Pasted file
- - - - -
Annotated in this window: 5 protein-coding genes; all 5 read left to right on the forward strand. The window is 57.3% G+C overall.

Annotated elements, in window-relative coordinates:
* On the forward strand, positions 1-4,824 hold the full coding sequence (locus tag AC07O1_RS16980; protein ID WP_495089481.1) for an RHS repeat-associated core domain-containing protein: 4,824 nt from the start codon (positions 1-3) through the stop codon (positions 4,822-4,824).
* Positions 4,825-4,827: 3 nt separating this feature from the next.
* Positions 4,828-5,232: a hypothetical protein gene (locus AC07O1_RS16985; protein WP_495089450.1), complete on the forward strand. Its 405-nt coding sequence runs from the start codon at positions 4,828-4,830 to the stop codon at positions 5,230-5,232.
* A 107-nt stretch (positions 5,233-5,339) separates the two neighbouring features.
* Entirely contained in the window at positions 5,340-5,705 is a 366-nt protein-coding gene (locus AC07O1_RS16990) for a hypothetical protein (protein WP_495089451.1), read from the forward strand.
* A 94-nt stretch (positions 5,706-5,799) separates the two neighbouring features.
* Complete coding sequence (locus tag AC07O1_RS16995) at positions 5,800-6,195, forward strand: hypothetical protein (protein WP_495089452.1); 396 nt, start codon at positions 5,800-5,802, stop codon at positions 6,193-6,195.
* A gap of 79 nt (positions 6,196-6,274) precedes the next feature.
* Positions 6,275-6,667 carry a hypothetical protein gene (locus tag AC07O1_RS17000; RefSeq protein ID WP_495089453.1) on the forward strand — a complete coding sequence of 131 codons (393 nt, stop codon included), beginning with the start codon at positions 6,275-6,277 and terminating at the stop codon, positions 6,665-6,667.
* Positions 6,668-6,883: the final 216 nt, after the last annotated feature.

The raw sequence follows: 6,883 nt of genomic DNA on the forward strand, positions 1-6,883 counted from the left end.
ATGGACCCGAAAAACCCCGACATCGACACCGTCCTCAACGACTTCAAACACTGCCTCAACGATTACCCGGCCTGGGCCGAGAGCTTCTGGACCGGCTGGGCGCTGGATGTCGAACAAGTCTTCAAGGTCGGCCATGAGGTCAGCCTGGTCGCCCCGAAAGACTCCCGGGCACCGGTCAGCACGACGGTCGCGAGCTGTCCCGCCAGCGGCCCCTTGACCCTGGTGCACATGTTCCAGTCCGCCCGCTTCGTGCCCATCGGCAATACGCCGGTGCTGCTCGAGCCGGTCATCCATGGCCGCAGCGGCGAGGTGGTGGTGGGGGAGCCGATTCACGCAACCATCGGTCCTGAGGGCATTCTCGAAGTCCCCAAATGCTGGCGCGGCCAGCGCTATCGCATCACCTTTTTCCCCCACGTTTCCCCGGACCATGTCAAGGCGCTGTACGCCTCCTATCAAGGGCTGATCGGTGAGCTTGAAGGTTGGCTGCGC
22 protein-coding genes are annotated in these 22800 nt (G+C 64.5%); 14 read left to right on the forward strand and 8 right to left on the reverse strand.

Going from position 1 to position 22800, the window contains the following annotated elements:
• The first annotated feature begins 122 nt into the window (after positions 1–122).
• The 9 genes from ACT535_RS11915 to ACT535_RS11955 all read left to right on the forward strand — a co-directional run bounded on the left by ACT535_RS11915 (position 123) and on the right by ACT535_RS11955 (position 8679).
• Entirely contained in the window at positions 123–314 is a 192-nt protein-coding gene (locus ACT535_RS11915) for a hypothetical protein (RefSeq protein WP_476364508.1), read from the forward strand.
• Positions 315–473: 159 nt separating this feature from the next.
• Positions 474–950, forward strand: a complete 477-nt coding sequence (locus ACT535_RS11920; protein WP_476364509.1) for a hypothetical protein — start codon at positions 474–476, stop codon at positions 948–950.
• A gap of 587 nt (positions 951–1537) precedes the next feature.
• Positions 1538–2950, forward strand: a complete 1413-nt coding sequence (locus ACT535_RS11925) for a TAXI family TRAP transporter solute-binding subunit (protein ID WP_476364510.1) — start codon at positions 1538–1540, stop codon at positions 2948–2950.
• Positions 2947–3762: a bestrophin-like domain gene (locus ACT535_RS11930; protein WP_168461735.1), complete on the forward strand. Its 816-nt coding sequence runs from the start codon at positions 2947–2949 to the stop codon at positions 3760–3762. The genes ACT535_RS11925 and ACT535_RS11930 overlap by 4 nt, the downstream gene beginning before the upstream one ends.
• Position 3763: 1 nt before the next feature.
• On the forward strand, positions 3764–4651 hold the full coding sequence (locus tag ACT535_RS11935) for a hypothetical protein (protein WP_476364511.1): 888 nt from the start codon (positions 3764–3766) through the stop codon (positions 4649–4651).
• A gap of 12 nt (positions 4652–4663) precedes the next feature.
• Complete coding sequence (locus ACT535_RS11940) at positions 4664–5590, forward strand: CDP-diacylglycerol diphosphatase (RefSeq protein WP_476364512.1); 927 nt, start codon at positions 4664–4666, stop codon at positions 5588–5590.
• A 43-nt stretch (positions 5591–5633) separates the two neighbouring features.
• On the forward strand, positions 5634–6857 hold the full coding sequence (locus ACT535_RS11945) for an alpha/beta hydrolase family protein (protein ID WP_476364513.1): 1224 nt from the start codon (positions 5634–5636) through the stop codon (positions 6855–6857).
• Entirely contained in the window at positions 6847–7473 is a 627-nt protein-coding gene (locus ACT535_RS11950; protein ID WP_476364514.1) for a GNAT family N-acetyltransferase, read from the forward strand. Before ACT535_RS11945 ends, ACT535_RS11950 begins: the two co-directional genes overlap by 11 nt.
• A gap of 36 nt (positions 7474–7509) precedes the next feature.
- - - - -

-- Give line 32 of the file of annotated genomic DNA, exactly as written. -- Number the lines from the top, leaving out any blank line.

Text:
• A gap of 36 nt (positions 7474–7509) precedes the next feature.